getting along satisfactorily.
* • •
Dr. and Mrs. John Akers have returned to their Inane in Holidays-burg after a visit of several days with Prof. and Mrs. Charles W, lien chem.
* • •
Prof. and Mrs. O’. B. Stover have
gone to Brownsville. Maryland, to spend the Easter vacation.
Return to Posts
from State college
to spend the
Easter vacation at his liome in
An Easter program will be rendered by the Bender's Lutheran Sunday .school at 7:30 o’clock Saturday evening at the church.
Harrisburg, April 17 (AP).—Governor Earle today put the machinery into motion for snapping the two months deadlock which has snarled the legislature over means for increasing state income in the next two years.
He called a conference of democratic and republican leaders to discuss conflicting plans of raising new-revenues after June I and to attempt to reconcile diverging estimates of the amounts necessary.
These were the basis from which each side started;
Democrats—that $203,000,000 is needed and that it should be raised through a series of 22 new measures, including a number of new’ taxes.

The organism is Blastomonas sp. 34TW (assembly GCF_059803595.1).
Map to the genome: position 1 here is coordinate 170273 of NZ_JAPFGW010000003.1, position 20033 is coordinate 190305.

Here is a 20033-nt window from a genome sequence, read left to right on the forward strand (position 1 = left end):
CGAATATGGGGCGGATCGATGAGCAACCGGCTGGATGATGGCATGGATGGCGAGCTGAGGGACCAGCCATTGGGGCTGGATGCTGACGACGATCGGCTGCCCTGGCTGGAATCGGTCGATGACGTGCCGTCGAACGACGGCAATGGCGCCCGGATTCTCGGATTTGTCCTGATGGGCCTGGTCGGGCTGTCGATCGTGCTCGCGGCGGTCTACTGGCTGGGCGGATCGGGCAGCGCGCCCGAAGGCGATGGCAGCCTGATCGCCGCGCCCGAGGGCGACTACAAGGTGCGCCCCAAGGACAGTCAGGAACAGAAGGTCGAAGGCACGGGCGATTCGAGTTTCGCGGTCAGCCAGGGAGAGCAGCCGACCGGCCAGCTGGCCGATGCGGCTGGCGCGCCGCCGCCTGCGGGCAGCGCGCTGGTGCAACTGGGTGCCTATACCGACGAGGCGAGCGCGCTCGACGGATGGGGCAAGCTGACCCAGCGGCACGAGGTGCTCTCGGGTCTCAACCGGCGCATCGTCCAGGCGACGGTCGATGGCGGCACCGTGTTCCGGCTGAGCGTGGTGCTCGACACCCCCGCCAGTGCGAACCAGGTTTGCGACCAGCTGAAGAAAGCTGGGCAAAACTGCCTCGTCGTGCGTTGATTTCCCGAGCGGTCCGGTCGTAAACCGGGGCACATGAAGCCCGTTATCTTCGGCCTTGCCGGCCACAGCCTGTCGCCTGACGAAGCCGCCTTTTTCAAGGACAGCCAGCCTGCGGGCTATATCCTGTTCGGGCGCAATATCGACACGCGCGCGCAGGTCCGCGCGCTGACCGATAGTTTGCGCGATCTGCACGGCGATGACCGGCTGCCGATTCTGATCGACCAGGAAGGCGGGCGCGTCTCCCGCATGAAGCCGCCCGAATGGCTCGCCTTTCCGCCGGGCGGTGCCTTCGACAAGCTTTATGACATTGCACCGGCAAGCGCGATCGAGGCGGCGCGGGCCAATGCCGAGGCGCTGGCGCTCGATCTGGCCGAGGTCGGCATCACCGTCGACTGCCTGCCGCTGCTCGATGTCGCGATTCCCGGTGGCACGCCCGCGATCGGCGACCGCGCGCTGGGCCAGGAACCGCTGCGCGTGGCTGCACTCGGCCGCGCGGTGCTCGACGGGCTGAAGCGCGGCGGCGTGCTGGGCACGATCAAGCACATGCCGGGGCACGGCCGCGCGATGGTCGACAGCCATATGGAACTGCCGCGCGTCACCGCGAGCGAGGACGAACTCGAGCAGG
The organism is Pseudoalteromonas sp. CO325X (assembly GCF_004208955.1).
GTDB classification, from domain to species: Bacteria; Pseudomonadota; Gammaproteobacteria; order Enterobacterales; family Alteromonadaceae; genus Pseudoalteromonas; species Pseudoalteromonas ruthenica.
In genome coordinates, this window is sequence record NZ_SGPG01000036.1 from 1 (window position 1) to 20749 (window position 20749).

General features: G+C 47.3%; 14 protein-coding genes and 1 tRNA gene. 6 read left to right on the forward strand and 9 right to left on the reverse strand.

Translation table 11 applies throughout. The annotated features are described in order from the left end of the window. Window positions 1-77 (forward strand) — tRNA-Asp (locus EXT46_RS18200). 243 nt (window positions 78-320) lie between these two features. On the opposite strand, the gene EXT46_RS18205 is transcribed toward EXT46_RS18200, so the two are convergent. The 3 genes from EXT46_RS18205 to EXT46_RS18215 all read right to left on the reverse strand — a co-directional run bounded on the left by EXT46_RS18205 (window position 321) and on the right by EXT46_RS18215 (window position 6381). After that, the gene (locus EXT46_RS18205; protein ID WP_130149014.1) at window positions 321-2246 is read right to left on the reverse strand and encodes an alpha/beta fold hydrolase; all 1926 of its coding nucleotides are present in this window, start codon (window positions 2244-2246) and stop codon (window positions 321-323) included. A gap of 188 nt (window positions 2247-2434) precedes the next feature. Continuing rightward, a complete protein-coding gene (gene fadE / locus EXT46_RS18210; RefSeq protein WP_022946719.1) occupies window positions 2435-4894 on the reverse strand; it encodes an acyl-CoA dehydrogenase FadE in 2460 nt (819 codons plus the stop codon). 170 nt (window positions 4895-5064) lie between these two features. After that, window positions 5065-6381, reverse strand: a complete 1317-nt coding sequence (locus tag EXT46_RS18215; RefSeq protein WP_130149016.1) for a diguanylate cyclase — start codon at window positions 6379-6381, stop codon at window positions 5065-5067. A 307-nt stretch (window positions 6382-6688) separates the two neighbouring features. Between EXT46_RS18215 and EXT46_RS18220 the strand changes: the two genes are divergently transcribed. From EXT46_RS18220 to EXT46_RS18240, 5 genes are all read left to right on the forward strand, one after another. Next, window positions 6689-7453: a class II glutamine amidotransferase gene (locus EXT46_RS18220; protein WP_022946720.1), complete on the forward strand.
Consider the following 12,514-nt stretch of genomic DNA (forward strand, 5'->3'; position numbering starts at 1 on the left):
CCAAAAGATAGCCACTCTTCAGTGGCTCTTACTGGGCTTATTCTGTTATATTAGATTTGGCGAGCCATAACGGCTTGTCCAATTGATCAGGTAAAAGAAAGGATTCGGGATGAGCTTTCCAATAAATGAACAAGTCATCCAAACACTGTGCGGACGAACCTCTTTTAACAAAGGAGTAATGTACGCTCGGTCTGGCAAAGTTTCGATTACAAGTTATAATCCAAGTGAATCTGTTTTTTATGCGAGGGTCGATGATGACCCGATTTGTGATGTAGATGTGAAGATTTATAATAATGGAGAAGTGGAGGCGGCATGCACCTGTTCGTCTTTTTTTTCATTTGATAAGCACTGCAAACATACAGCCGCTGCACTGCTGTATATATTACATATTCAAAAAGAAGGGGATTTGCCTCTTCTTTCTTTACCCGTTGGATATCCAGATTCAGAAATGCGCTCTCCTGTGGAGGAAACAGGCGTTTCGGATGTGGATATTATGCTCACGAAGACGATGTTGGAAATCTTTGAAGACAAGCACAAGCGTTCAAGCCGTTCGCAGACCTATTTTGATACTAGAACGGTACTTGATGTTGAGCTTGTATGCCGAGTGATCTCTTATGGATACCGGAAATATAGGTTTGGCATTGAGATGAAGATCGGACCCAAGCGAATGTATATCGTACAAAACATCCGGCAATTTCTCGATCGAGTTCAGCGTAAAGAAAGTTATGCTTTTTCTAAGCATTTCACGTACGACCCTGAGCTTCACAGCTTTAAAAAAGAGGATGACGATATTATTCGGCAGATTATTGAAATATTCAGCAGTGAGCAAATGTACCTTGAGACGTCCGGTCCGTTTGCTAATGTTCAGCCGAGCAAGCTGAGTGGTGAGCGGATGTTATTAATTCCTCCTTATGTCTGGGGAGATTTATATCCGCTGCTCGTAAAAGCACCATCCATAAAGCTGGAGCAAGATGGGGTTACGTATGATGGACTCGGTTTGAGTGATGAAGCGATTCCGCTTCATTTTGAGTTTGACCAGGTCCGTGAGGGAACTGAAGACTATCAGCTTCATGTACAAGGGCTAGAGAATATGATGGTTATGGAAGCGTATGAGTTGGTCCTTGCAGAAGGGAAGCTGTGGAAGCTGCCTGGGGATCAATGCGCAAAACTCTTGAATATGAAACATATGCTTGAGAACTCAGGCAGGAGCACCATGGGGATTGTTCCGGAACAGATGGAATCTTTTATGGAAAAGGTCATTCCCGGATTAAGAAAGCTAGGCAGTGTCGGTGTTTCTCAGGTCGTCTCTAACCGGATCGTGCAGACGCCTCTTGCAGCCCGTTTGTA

Republicans- That only $111,500.-000 is needed, and that only nine new measures are needed, including several newr taxes.
Governor Earle called the first compromise conference for 2:30 o'clock this afternoon. Six republicans and six democrats were invited ; from each of the two houses.
Representative Miles Horst, Lebanon, republican, sponsor of the resolution to investigate the state relief system, was named chairman of the investigating committee at an organization meeting today.
The senate passed and sent to the ! house a bill to appropriate $10,000 for the inquiry.
D.O. P. SUGGESTS NEW TAX PLAN
Present in State Senate .Monday Night; Would Raise SII 1,500,(100.
Mrs. Clyde Omer was the guest j
of honor at a surprise party held recently at her home in Bendersville upon the occasion ol lier birthday anniversary. Tile evening was spent in playing progressive "500" after which refreshments were served. Tile guests included Mr. j and Mi's. Ira Y. Baker and daughter, Lucille, of Gettysburg; Mr. and Mrs. Clarence Schwartz and son, ‘Buddy,” of Little.-town; Mr. ami Mrs. Merl C. Bream and Mr. and Mrs. Reed Snyder, of Carlisle; Mr. and Mrs. Samuel Macbeth and daughter, Julia Anne, and Mr. and i Mrs. Omer and daughter, Margaret Louise.